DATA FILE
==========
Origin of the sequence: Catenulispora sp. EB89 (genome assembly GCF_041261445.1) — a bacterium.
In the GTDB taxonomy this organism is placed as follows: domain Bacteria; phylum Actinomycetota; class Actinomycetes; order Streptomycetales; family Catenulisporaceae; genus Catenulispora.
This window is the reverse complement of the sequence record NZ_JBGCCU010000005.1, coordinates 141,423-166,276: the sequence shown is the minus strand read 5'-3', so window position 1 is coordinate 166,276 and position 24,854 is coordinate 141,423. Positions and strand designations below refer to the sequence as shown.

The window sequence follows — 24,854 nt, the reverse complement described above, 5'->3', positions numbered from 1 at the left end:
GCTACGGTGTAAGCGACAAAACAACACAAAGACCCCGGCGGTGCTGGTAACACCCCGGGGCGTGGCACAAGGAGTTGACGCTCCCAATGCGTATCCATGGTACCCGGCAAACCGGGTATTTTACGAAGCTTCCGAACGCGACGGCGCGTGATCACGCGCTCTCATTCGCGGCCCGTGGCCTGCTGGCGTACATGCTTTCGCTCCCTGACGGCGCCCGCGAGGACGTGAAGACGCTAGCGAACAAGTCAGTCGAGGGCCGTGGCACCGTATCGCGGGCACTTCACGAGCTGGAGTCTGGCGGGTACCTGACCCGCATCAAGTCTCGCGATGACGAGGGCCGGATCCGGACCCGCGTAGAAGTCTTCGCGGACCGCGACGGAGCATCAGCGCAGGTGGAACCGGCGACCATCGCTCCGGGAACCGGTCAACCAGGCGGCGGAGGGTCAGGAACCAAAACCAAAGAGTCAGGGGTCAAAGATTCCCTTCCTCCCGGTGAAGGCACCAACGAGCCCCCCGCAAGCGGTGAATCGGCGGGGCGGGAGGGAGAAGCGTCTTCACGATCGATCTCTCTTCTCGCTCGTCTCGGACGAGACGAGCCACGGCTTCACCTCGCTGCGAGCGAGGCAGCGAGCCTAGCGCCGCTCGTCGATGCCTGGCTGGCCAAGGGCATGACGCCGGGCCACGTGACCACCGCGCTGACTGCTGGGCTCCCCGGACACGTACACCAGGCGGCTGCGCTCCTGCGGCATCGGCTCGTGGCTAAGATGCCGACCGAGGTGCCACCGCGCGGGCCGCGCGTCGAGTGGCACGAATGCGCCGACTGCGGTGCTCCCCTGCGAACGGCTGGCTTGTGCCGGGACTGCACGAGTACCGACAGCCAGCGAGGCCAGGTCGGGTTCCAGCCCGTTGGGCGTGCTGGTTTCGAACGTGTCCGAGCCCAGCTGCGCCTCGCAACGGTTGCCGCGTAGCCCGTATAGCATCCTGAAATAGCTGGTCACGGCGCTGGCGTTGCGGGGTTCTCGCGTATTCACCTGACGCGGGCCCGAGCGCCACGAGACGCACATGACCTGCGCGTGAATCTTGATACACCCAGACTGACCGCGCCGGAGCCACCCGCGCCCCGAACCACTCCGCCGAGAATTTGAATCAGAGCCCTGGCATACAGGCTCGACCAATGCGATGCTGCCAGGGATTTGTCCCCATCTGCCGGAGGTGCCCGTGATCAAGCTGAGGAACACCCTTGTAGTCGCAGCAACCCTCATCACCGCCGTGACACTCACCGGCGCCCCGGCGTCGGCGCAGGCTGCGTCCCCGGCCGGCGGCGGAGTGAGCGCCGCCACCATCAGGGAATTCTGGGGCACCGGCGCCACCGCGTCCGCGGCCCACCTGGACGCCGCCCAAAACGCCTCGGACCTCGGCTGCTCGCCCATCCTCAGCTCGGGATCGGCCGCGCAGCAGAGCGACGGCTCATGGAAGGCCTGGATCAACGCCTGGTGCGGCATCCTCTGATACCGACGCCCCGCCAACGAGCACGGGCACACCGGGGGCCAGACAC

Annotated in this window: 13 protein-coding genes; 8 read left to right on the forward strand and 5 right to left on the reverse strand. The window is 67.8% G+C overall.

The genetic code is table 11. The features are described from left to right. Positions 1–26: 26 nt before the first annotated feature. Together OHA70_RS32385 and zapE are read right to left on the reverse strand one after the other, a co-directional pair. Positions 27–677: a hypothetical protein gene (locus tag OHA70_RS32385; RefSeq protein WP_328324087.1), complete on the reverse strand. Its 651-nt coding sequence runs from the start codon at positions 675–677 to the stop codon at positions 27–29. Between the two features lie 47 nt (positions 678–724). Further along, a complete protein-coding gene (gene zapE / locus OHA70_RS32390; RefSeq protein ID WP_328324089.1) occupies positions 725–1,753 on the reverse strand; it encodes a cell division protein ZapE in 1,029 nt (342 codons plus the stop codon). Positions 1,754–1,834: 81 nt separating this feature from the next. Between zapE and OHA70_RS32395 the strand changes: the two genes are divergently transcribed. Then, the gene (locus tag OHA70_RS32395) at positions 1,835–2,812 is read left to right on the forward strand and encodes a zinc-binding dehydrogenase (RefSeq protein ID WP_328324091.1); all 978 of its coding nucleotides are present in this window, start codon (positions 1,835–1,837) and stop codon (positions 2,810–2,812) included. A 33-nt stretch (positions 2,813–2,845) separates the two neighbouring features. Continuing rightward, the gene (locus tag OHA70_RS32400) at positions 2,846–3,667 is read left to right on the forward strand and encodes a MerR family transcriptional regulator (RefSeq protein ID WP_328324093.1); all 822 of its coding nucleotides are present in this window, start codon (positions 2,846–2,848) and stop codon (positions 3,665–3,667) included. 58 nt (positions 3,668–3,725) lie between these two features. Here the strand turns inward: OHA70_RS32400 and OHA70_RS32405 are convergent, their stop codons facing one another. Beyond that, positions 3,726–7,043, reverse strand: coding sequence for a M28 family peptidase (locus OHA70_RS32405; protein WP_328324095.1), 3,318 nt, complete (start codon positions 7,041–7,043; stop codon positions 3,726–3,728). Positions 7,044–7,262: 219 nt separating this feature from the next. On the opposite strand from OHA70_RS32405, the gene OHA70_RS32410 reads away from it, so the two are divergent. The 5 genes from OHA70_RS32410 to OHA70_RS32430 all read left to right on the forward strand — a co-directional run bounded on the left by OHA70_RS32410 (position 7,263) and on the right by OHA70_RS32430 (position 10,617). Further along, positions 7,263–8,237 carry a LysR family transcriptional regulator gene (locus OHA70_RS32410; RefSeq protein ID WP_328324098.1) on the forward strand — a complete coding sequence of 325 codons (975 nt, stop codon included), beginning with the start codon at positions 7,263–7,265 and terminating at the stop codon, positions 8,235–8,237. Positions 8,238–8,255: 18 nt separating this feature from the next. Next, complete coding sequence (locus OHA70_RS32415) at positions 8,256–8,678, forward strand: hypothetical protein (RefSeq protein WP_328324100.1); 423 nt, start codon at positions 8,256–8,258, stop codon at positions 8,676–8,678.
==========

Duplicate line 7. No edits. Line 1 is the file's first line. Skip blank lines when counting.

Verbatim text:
The genetic code is table 11. The features are described from left to right. Positions 1–26: 26 nt before the first annotated feature. Together OHA70_RS32385 and zapE are read right to left on the reverse strand one after the other, a co-directional pair. Positions 27–677: a hypothetical protein gene (locus tag OHA70_RS32385; RefSeq protein WP_328324087.1), complete on the reverse strand. Its 651-nt coding sequence runs from the start codon at positions 675–677 to the stop codon at positions 27–29. Between the two features lie 47 nt (positions 678–724). Further along, a complete protein-coding gene (gene zapE / locus OHA70_RS32390; RefSeq protein ID WP_328324089.1) occupies positions 725–1,753 on the reverse strand; it encodes a cell division protein ZapE in 1,029 nt (342 codons plus the stop codon). Positions 1,754–1,834: 81 nt separating this feature from the next. Between zapE and OHA70_RS32395 the strand changes: the two genes are divergently transcribed. Then, the gene (locus tag OHA70_RS32395) at positions 1,835–2,812 is read left to right on the forward strand and encodes a zinc-binding dehydrogenase (RefSeq protein ID WP_328324091.1); all 978 of its coding nucleotides are present in this window, start codon (positions 1,835–1,837) and stop codon (positions 2,810–2,812) included. A 33-nt stretch (positions 2,813–2,845) separates the two neighbouring features. Continuing rightward, the gene (locus tag OHA70_RS32400) at positions 2,846–3,667 is read left to right on the forward strand and encodes a MerR family transcriptional regulator (RefSeq protein ID WP_328324093.1); all 822 of its coding nucleotides are present in this window, start codon (positions 2,846–2,848) and stop codon (positions 3,665–3,667) included. 58 nt (positions 3,668–3,725) lie between these two features. Here the strand turns inward: OHA70_RS32400 and OHA70_RS32405 are convergent, their stop codons facing one another. Beyond that, positions 3,726–7,043, reverse strand: coding sequence for a M28 family peptidase (locus OHA70_RS32405; protein WP_328324095.1), 3,318 nt, complete (start codon positions 7,041–7,043; stop codon positions 3,726–3,728). Positions 7,044–7,262: 219 nt separating this feature from the next. On the opposite strand from OHA70_RS32405, the gene OHA70_RS32410 reads away from it, so the two are divergent. The 5 genes from OHA70_RS32410 to OHA70_RS32430 all read left to right on the forward strand — a co-directional run bounded on the left by OHA70_RS32410 (position 7,263) and on the right by OHA70_RS32430 (position 10,617). Further along, positions 7,263–8,237 carry a LysR family transcriptional regulator gene (locus OHA70_RS32410; RefSeq protein ID WP_328324098.1) on the forward strand — a complete coding sequence of 325 codons (975 nt, stop codon included), beginning with the start codon at positions 7,263–7,265 and terminating at the stop codon, positions 8,235–8,237. Positions 8,238–8,255: 18 nt separating this feature from the next. Next, complete coding sequence (locus OHA70_RS32415) at positions 8,256–8,678, forward strand: hypothetical protein (RefSeq protein WP_328324100.1); 423 nt, start codon at positions 8,256–8,258, stop codon at positions 8,676–8,678.